The sun emits electromagnetic radiation of different wavelengths (i.e. different energy). Some of the radiation, such as that making up the colors of rainbow, is visible which our eyes can see. The part of radiation beyond the violet end of visible light is called UV radiation which our eyes cannot see.
Are there any beneficial effects of UV radiation on human health?
A moderate exposure to the sun helps our body to produce vitamin D which could bring increased absorption and better utilization of calcium and phosphorus required for healthy bones and minimized risk of bone fracture.
Positive (beneficial) effects of UV:
Triggers vitamin D – UV from the Sun is needed by our bodies to produce vitamin D. Vitamin D helps strengthen bones, muscles and the body’s immune system. It may also lower the risk of getting some kinds of cancers such as colon cancer.
Bug Zapper: Insects are attracted to the UV light and killed by the electric shock in bug zappers.
Helps some skin conditions – UV is used in the treatment of skin conditions such as psoriasis. This is a condition where the skin sheds its cells too quickly and develops itchy, scaly patches.
Exposure to UV slows the growth of the skin cells and relieves the symptoms.
Helps moods – Research suggests that sunlight stimulates the pineal gland in the brain to produce certain chemicals called ‘tryptamines’. These chemicals improve our mood.
Helps some animals’ vision – Some animals (including birds, bees and reptiles) are able to see into the near UV light to locate many ripe fruits, flowers and seeds that stand out more strongly from the background. The fruits, flowers and seeds often appear quite different from how humans see them.
For example, when seen in UV light, some flowers have different line markings, which may help direct bees and birds to the nectar.
Aids some insects’ navigation – Many insects use UV emissions from celestial objects as references for navigating in flight. This is why a light sometimes attracts flying insects by disrupting their navigation process.
What are the harmful health effects of UV radiation?
Excessive exposure to UV radiation from the sun may cause painful sunburns, wrinkling and premature ageing of the skin as well as increase the risk of skin cancers and cataracts. In respect of skin cancer, about 80% of all cases may be attributable to excessive exposure to sunlight.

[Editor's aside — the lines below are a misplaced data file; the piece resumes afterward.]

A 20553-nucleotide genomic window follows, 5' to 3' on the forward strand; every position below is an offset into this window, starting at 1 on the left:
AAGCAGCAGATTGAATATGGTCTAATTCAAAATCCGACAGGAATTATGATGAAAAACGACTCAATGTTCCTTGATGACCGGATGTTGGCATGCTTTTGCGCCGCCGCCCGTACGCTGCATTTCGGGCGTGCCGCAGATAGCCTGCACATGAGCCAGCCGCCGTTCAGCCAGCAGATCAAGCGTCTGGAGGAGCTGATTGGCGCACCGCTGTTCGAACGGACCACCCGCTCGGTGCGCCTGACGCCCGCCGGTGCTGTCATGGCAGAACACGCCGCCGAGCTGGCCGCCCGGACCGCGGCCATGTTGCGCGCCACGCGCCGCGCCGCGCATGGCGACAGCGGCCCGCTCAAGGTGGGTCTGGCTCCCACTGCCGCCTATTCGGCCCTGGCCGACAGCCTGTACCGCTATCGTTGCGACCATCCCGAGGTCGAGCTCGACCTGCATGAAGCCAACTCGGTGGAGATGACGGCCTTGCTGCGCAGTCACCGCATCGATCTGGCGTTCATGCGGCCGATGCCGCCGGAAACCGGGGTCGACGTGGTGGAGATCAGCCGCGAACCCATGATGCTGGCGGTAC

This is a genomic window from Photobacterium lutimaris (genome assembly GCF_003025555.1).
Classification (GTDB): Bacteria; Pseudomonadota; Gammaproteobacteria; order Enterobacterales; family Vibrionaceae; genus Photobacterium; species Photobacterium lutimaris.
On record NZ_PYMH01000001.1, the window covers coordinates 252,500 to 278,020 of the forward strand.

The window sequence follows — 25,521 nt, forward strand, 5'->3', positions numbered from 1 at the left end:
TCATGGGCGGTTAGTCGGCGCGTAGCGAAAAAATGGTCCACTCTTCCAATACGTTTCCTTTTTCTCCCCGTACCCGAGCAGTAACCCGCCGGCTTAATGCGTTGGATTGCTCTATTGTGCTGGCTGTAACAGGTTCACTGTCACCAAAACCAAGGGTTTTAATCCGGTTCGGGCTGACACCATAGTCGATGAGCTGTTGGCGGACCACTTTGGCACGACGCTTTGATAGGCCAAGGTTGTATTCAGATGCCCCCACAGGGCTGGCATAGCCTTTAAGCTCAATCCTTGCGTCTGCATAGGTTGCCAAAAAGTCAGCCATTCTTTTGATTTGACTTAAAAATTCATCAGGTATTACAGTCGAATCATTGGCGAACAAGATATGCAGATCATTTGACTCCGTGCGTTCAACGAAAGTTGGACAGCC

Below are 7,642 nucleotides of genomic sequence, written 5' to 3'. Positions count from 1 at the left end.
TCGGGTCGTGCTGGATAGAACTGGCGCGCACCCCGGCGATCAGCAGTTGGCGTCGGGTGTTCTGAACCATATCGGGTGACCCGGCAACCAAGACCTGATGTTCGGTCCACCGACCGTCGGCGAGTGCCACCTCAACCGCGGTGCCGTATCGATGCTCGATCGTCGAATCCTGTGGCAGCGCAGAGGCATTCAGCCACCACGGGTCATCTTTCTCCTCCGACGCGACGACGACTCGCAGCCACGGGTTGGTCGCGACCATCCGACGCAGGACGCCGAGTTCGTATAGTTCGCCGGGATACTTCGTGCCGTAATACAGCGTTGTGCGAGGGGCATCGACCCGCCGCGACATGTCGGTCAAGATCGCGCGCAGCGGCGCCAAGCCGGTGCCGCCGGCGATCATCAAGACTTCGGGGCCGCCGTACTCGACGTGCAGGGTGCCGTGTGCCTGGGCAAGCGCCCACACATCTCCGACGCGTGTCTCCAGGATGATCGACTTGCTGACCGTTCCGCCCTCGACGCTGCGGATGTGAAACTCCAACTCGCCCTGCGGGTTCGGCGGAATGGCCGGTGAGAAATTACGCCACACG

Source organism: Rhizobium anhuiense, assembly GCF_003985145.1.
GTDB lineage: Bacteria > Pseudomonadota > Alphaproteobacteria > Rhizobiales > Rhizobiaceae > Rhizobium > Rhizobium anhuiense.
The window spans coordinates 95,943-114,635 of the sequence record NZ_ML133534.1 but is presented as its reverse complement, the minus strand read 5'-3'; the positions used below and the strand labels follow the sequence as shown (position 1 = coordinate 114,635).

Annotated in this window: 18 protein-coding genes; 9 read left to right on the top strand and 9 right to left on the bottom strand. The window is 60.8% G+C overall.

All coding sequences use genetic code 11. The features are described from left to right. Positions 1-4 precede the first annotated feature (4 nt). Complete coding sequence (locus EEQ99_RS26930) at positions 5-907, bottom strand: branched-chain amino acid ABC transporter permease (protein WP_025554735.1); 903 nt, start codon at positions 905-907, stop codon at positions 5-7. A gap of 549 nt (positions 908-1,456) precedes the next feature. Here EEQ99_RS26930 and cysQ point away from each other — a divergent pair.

Specifically, studies suggested that UVB causes tanning of our skin slowly but significantly promotes the development of skin cancer, while UVA is responsible for the wrinkling, ageing and immediate tanning effects and may also enhance the development of skin cancer.
In respect of cataracts, the World Health Organization estimates that up to 20% of cataracts may be due to UV overexposure. Therefore, one must not underestimate the potential harm UV overexposure may bring.
Causes sunburn – UV burns the skin. Sunburn is a burn that occurs when skin cells are damaged. This damage to the skin is caused by the absorption of energy from UV rays. Extra blood flows to the damaged skin in an attempt to repair it, which is why your skin turns red when you are sunburnt.
Damages immune system – Over-exposure to UV radiation has a harmful suppressing effect on the immune system.
Scientists believe that sunburn can change the distribution and function of disease-fighting white blood cells in humans for up to 24 hours after exposure to the sun. Repeated over-exposure to UV radiation can cause even more damage to the body’s immune system.
The immune system defends the body against bacteria, microbes, viruses, toxins and parasites(disease and infection).
You can see how effective the immune system is by looking at how quickly something decays when it dies and the immune system stops working.
Damages eyes – Prolonged exposure to UV or high intensities of UV (for example, in sunbeds) damages the tissues of eyes and can cause a ‘burning’ of the eye surface, called ‘snow blindness’ or photokeratitis. The effects usually disappear within a couple of days, but may lead to further complications later in life.
In 1998, the Journal of the American Medical Association reported that even low amounts of sunlight can increase the risk of developing eye damage such as cataracts (which, left untreated, will cause blindness), pterygium and pinguecula.
UV damage to the eyes is cumulative, so it is never too late to start protecting the eyes.
Weakens plastics – Many polymers used in consumer items (including plastics, nylon and polystyrene) are broken down or lose strength due to exposure to UV light.
Fades colors – Many pigments (used for coloring food, cosmetics, fabric, plastic, paint, ink and other materials) and dyes absorb UV and change color. Fabrics, furnishings and paintings need protection from UV (fluorescent lamps as well as sunlight) to prevent color change or loss.